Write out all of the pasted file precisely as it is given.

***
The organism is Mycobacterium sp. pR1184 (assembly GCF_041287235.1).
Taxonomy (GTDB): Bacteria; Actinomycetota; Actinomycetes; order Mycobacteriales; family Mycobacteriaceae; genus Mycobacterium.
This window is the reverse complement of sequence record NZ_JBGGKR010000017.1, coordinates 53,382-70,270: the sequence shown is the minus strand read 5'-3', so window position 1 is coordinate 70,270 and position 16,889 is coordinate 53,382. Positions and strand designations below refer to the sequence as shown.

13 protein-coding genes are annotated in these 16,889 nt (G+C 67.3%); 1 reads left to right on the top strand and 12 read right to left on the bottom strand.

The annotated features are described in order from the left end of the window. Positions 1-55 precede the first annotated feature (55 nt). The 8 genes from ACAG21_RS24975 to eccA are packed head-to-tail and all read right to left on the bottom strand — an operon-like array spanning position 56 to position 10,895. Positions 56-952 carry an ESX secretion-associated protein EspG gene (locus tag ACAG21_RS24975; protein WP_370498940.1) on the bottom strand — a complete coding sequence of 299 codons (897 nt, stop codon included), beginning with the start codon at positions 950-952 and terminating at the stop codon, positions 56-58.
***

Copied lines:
The organism is Mycobacterium sp. pR1184 (assembly GCF_041287235.1).
Taxonomy (GTDB): Bacteria; Actinomycetota; Actinomycetes; order Mycobacteriales; family Mycobacteriaceae; genus Mycobacterium.
This window is the reverse complement of sequence record NZ_JBGGKR010000017.1, coordinates 53,382-70,270: the sequence shown is the minus strand read 5'-3', so window position 1 is coordinate 70,270 and position 16,889 is coordinate 53,382. Positions and strand designations below refer to the sequence as shown.

13 protein-coding genes are annotated in these 16,889 nt (G+C 67.3%); 1 reads left to right on the top strand and 12 read right to left on the bottom strand.

The annotated features are described in order from the left end of the window. Positions 1-55 precede the first annotated feature (55 nt). The 8 genes from ACAG21_RS24975 to eccA are packed head-to-tail and all read right to left on the bottom strand — an operon-like array spanning position 56 to position 10,895. Positions 56-952 carry an ESX secretion-associated protein EspG gene (locus tag ACAG21_RS24975; protein WP_370498940.1) on the bottom strand — a complete coding sequence of 299 codons (897 nt, stop codon included), beginning with the start codon at positions 950-952 and terminating at the stop codon, positions 56-58.